DaNica Shirey and Toia Jones steal the night by honoring their late fathers with the song
What a way to make their dads – up in heaven – proud.
Two powerhouse female vocalists delivered a stunning performance during Monday night’s penultimate battle rounds on The Voice, tearing up Beyoncé‘s “Halo” as a remembrance of the fathers they both lost.
In a happy ending, DaNica Shirey won the sing-off, while Toia Jones was saved by a delighted Adam Levine. Both earned praise from the judges for their emotional surrender to the song’s lyrical elegy – a perfect fit for their own life stories.
“Doing a Beyoncé song is literally like trying to slay a dragon. You guys slayed the dragon and then slapped it in the face to make sure it was dead,” Levine gushed. “There were two winners up there. There really were.”
Blake Shelton was equally blown away by the duet. “That performance was on 10 the whole time,” he said.
Pharrell Williams praised both women for letting go, but lauded his winner, Shirey, who stopped performing for more than three years after her father, who had managed her singing career, passed away.
“You don’t expect that voice out of her,” he praised. “She went out there, and she just shed her skin.”
Also dazzling the coaches was indy rocker Matt McAndrew, a New Jersey guitar teacher, whose duel with music minister Ethan Butler on Team Adam made for an touching, melodic moment as their harmonies melted together on Coldplay’s heartbreaking “Yellow.”
“You guys approach this like your own concert,” Shelton said after they finished. “You guys could be a duo, you work that well together.”
At the end, Levine sat rapt, breathing heavy as he took in their moment. He noted that the song worked for both singers but that McAndrew, who ultimately won the battle, had that special “it” factor, his voice haunting as its melancholy rolled into the crowd.
“There is something about what you do that goes beyond having a great voice. It’s something that is intangible,” Levine told the moppy-haired and bespectacled McAndrew, who dreams of a musical career to give his mother a better life.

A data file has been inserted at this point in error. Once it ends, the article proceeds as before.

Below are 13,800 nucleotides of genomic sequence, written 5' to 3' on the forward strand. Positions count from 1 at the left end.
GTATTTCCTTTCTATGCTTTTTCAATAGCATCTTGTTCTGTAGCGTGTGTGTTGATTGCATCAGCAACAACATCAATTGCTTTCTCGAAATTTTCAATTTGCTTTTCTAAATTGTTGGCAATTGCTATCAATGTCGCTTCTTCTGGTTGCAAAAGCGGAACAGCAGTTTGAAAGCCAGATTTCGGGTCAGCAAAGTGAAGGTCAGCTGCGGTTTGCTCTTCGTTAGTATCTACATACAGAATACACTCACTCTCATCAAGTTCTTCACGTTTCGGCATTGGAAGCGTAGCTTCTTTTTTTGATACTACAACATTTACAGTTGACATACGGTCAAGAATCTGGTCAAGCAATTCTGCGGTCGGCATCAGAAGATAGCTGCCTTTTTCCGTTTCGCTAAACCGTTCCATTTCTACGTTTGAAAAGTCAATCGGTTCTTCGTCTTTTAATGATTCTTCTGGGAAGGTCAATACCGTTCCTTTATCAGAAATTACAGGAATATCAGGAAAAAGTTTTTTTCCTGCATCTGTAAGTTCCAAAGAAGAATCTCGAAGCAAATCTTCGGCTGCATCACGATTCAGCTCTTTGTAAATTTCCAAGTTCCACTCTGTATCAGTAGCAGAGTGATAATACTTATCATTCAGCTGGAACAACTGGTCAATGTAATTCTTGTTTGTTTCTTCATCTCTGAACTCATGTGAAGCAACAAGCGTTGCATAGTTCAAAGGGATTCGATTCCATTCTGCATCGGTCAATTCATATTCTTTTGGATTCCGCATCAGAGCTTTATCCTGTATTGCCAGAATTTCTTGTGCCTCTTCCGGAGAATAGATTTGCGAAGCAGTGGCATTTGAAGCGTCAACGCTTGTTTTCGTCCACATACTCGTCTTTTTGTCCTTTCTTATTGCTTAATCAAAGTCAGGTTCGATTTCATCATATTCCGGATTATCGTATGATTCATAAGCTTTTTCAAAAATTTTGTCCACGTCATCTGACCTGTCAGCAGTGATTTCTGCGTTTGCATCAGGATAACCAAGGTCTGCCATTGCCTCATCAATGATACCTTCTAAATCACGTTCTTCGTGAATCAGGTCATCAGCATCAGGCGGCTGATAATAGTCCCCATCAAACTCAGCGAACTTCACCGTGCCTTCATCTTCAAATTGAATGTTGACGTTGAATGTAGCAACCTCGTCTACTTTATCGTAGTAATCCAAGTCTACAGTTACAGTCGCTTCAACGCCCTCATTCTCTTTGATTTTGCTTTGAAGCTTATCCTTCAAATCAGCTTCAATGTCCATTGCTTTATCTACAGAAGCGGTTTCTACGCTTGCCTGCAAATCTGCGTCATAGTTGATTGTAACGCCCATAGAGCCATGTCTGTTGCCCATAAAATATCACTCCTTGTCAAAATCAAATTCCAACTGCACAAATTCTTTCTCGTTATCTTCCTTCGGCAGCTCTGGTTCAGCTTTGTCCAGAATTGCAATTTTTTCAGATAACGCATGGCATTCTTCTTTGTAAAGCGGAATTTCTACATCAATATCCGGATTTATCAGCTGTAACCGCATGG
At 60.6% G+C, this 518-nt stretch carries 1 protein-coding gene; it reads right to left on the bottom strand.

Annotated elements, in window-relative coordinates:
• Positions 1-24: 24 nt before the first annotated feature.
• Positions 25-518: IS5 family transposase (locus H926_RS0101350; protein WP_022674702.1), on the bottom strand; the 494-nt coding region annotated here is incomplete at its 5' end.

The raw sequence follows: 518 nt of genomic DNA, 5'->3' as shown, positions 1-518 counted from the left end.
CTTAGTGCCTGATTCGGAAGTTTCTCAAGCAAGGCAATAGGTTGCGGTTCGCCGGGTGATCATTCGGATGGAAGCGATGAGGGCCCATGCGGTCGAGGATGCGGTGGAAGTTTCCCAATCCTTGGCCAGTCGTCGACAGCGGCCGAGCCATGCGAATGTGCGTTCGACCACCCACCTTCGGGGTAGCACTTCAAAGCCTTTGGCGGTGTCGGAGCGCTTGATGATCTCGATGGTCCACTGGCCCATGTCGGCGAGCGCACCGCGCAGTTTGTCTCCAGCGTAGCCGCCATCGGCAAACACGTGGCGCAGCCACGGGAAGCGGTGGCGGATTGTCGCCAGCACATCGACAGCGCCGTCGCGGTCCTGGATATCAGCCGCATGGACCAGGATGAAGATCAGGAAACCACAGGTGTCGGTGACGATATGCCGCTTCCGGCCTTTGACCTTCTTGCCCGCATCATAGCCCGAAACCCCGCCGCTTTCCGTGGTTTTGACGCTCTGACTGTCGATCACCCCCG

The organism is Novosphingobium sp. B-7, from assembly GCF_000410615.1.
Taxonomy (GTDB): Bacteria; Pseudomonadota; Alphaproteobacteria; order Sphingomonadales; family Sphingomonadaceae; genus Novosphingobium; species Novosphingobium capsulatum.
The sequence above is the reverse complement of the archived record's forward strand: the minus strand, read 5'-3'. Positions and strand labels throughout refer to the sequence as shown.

Levine later added: “This guy could be a big deal.” Williams agreed. “That kid Matt – is a star.”
Williams, who was joined by helpful mentor Alicia Keys, put his money on the show’s youngest contestant, Katriz Trinidad, just 15. He paired her with New York City singer Blessing Offor on Stevie Wonder’s “Do I Do.”
Even though the tune is technically set up for a male singer, Trinidad heeded Williams’s call not to be intimidated by something more suited to Offor’s soulful style.
“You’re more than a balladeer,” Williams encouraged the teen, who turned in a mature outing opposite Offor, whose range Williams called “freaky.”
Both performances were “shocking for different reasons,” Gwen Stefani said. “You’re like a beautiful porcelain doll with this acrobatic voice,” she told Trinidad. Of Blessing, she noted: “Your tone is so rich and thick. It was effortless and natural.”
After Williams picked Trinidad, telling her he was investing in her “potential,” Offor quickly had Stefani and Levine vying for a steal.
Levine pulled the Stevie Wonder star card to maximum effect. “I got to sing with Stevie once. You have part of that spirit in you,” he told Offor.
Blessing remained alive on Team Adam, as Levine continued the compliments. “Blessing just has a natural ability to sing the lights out,” he said. “He just knows what he’s doing.”
Levine also held on to another fiercely talented soul artist, Los Angeles-based TSA agent Damien, who proved stronger than former Texas teacher Kelli Douglas as they opened the show with Eddie Floyd’s 1966 classic (and the Amii Stewart disco-era hit) “Knock on Wood.” “He killed it, and that’s the mark of a real pro,” Levine said of Damien’s explosive voice.
Also moving ahead Monday were Team Blake singer Taylor Brashears of Nashville, who turned on some confidence and righteous anger singing Linda Ronstadt’s “You’re No Good” opposite a more nuanced and classic singer, Bree Fondacaro.
Handsome Virginia native Ryan Sill remained alive after winning his Team Gwen duel against 18-year-old Jessie Pitts from Birmingham, Alabama, in a Glee-inspired pairing on Ellie Goulding’s “I Need Your Love.”
The two maximized their youthful passion on stage in what Williams described as the “most dramatic performance we’ve seen so far.” He noted: “I was like, ‘Wow, are they totally going to make out?’ It was such a dramatic moment.”
Pitts, who gave a tearful and sweet speech after her loss, was all smiles again after she was rescued by Shelton, who used his last save on her. He also pledged that he would “solemnly swear to learn who Ellie Goulding is.”
“You’re so unique. I think you could win this whole freakin’ thing,” Shelton told Pitts, earning him a big kiss from Stefani for keeping her in the contest.
The Voice‘s battle rounds conclude Tuesday at 8 p.m. ET on NBC.